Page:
Podcast | Thought on the Market

Michael Zezas: Short-Term vs. Long-Term Deficit

Morgan Stanley
Banking, Finance, Investment Strategies

‘Build Back Better’ has gained support from all corners of the Democratic Party, but questions remain over how the framework is paid for. For investors, a look at short term dynamics may provide clarity.

—– Transcript —–

Welcome to Thoughts on the Market. I’m Michael Zezas, head of public policy research and municipal strategy for Morgan Stanley. Along with my colleagues bringing you a variety of perspectives, I’ll be talking about the intersection between U.S. public policy and financial markets. It’s Tuesday, November 2nd at noon in New York.

Over the past few days, the “Build Back Better” framework has gained increasing support from all corners of the Democratic Party. And although Senator Joe Manchin put his support for the framework in question yesterday, and there are still some questions on items such as prescription drug reform, our base case is still that “Build Back Better” and the bipartisan infrastructure bill will likely be enacted before year end.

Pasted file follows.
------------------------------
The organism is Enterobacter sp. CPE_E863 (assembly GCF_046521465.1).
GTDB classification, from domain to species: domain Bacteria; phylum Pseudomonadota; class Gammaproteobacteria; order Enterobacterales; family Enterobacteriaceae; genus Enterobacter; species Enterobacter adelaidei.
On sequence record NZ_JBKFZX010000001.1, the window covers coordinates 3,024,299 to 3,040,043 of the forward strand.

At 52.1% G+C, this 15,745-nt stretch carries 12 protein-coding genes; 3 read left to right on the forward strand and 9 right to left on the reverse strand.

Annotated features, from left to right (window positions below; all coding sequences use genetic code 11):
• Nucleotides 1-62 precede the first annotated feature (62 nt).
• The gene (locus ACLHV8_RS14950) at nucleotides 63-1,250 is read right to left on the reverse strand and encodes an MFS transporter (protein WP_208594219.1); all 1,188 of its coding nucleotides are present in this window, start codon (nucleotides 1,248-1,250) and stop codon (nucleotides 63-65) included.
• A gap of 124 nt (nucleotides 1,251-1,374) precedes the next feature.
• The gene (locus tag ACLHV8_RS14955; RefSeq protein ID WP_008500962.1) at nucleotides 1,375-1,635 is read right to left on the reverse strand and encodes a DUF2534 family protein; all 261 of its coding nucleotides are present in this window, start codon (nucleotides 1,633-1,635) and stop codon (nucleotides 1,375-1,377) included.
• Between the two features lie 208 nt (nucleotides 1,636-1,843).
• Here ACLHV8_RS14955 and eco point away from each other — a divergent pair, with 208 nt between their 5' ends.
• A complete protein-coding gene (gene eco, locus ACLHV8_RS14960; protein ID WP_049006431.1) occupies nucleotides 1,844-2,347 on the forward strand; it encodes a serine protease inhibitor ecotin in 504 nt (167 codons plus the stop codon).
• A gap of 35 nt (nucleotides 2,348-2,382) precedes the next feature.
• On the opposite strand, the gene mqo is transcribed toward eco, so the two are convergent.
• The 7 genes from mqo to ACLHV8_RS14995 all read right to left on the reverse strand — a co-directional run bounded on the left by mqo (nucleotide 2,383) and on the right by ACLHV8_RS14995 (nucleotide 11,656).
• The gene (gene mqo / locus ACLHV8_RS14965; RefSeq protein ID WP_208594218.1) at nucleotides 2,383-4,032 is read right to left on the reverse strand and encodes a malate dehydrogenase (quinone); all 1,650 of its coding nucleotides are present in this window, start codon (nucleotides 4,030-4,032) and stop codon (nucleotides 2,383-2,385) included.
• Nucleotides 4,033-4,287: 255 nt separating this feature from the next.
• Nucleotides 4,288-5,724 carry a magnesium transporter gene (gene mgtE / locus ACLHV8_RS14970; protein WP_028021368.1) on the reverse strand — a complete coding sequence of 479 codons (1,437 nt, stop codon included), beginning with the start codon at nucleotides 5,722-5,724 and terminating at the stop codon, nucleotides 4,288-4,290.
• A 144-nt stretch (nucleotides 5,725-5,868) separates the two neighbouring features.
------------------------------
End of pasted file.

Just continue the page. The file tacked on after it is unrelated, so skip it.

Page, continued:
However, still up for debate is whether “Build Back Better” is fully paid for by things like stronger IRS tax enforcement and tax increases on corporations. In its current form, the framework proposes fiscal balance, but over 10 years. In the short term, it doesn’t mean zero fiscal expansion.

Rather as structured, we think the bill would add to deficits over the first five years but get to balance by having surpluses over the remaining years. This distinction is important, and we argue that investors should focus on the early-year deficit dynamic instead of the 10-year deficit language that Congress generally uses to communicate deficit impact.

One reason is that policy uncertainty usually increases with time. For example, several spending and contra-revenue programs including a child tax credit, expanded Affordable Care Act subsidies, and state and local tax cap relief, roll off well before the 10-year look-ahead period ends. And U.S. elections in 2022 and 2024 could conceivably result in changes to government that could mean the continuation or discontinuation of programs and new tax items.

Given this uncertainty and the estimated $256 billion dollar deficit for the bipartisan infrastructure bill — the takeaway for investors is that we expect bond markets will focus on this early-year dynamic since this is the time frame that ultimately impacts GDP forecast horizons, impacts the Treasury supply forecast horizon and is reliable from a policy standpoint.

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